"Everyone is taking pictures and videos to upload, which everyone else sees, so there is an additional sense of image building," he explains.
Because of this, gone are the days when one can walk down Orchard Road in a T-shirt and slippers, he adds.
This sentiment holds true for auditor David Yang, 28, who says that, particularly when one works in the finance line, "first impressions count".
It is important for him to buy a wardrobe of corporate wear - in addition to casual staples he already owns - while his wife, packaging designer Eunice Ho, 28, makes do with casual basics that can flit from work to leisure. The couple, who are expecting their first child, live in an HDB maisonette.
Mr Yang takes up about 70 per cent of the couple's shared closet. In it, he packs 25 shirts and nine suits from his favourite brands such as Raoul and Ted Baker, while Ms Ho fills the remaining space with her tops and jeans from brands such as Massimo Dutti.
He spends about $5,000 a year on clothes and accessories, which is double her expenditure.
With his bonus each year, Mr Yang buys a luxury watch. He now owns six from brands such as Omega, Panerai and Bell & Ross, worth about $17,000 in total; while Ms Ho owns one Tissot timepiece, bought in 2011 for about $300.
Meanwhile, service executive Mohammad Suhaimi Mohammad Suadi Ong, 34, takes fashion one step further by occupying a portable canvas zip-up closet which he places in the hall, in addition to taking up half of the closet space he shares with his wife, assistant manager Nizah Hamid, 35. Mum and dad to a six-year-old girl, they live in a five-room HDB flat.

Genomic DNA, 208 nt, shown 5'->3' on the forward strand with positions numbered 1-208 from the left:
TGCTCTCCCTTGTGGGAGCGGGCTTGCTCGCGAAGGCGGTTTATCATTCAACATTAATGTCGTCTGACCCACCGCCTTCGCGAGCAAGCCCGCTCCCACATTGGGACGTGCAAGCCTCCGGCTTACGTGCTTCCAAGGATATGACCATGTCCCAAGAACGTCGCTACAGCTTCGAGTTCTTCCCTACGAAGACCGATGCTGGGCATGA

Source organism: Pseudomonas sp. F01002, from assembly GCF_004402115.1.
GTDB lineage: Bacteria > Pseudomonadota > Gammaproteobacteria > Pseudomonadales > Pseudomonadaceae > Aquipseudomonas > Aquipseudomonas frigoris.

Ms Nizah says she grudgingly agreed to the spare wardrobe, so long as it was portable, so it could be kept out of sight when they have guests.
"He is very hiao, but I'm okay since it is his own money he is spending anyway," she says, using the Hokkien term for vain. He spends about $200 a month on clothes, as compared to her $150.
Competing wardrobe space seldom escalates into full-scale drama, couples say, but it could create some conflict.
Mr Nazri, for example, believes his wife dumped a vintage shirt last December, a nostalgic find from Bugis Village that caught his eye. His wife told him she could not remember where it went.
Generally, men are getting more aware of style choices, says style services manager Lani Chan of Club 21 Style Services. "Male style icons such as David Beckham, Kanye West and Jay Z are people who are into fashion but still quite macho," says Ms Chan.
As men are creatures of comfort, when they find something that fits, they will buy multiple pieces in the same style but in different colours, which may account for the increasing storage space needed, she adds.
Still, the men's love for fashion sometimes takes their wives by surprise. Says Ms Lin: "Only after we got together and when the deal was sealed, did I realise how vain he is. I was shocked the first time by how much clothes he has and how he loves to dress up.
"But he looks good, so I'm happy too, and he is my fashion consultant sometimes."